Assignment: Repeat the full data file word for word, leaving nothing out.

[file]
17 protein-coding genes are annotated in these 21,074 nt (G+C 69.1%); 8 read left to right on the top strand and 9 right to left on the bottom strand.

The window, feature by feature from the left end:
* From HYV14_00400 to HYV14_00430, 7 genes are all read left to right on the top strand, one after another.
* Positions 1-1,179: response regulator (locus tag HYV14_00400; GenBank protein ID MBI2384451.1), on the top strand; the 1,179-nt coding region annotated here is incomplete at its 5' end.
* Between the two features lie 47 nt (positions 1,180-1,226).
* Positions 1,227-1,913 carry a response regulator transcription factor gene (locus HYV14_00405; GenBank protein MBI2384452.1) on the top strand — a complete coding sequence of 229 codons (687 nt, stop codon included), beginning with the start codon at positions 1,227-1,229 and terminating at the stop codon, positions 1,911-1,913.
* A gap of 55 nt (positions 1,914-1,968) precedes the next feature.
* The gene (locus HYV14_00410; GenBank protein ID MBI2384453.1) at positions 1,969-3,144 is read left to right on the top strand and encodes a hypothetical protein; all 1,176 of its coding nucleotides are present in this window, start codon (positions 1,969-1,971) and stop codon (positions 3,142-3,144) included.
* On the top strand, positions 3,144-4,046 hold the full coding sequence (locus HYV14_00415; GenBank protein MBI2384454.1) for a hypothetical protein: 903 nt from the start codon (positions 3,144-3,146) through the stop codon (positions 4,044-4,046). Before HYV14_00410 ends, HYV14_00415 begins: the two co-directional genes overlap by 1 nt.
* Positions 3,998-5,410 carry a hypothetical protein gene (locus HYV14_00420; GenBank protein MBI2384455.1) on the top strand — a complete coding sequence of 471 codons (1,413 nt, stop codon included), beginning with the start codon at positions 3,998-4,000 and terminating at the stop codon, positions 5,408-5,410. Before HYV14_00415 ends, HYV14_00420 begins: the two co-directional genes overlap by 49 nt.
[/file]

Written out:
17 protein-coding genes are annotated in these 21,074 nt (G+C 69.1%); 8 read left to right on the top strand and 9 right to left on the bottom strand.

The window, feature by feature from the left end:
* From HYV14_00400 to HYV14_00430, 7 genes are all read left to right on the top strand, one after another.
* Positions 1-1,179: response regulator (locus tag HYV14_00400; GenBank protein ID MBI2384451.1), on the top strand; the 1,179-nt coding region annotated here is incomplete at its 5' end.
* Between the two features lie 47 nt (positions 1,180-1,226).
* Positions 1,227-1,913 carry a response regulator transcription factor gene (locus HYV14_00405; GenBank protein MBI2384452.1) on the top strand — a complete coding sequence of 229 codons (687 nt, stop codon included), beginning with the start codon at positions 1,227-1,229 and terminating at the stop codon, positions 1,911-1,913.
* A gap of 55 nt (positions 1,914-1,968) precedes the next feature.
* The gene (locus HYV14_00410; GenBank protein ID MBI2384453.1) at positions 1,969-3,144 is read left to right on the top strand and encodes a hypothetical protein; all 1,176 of its coding nucleotides are present in this window, start codon (positions 1,969-1,971) and stop codon (positions 3,142-3,144) included.
* On the top strand, positions 3,144-4,046 hold the full coding sequence (locus HYV14_00415; GenBank protein MBI2384454.1) for a hypothetical protein: 903 nt from the start codon (positions 3,144-3,146) through the stop codon (positions 4,044-4,046). Before HYV14_00410 ends, HYV14_00415 begins: the two co-directional genes overlap by 1 nt.
* Positions 3,998-5,410 carry a hypothetical protein gene (locus HYV14_00420; GenBank protein MBI2384455.1) on the top strand — a complete coding sequence of 471 codons (1,413 nt, stop codon included), beginning with the start codon at positions 3,998-4,000 and terminating at the stop codon, positions 5,408-5,410. Before HYV14_00415 ends, HYV14_00420 begins: the two co-directional genes overlap by 49 nt.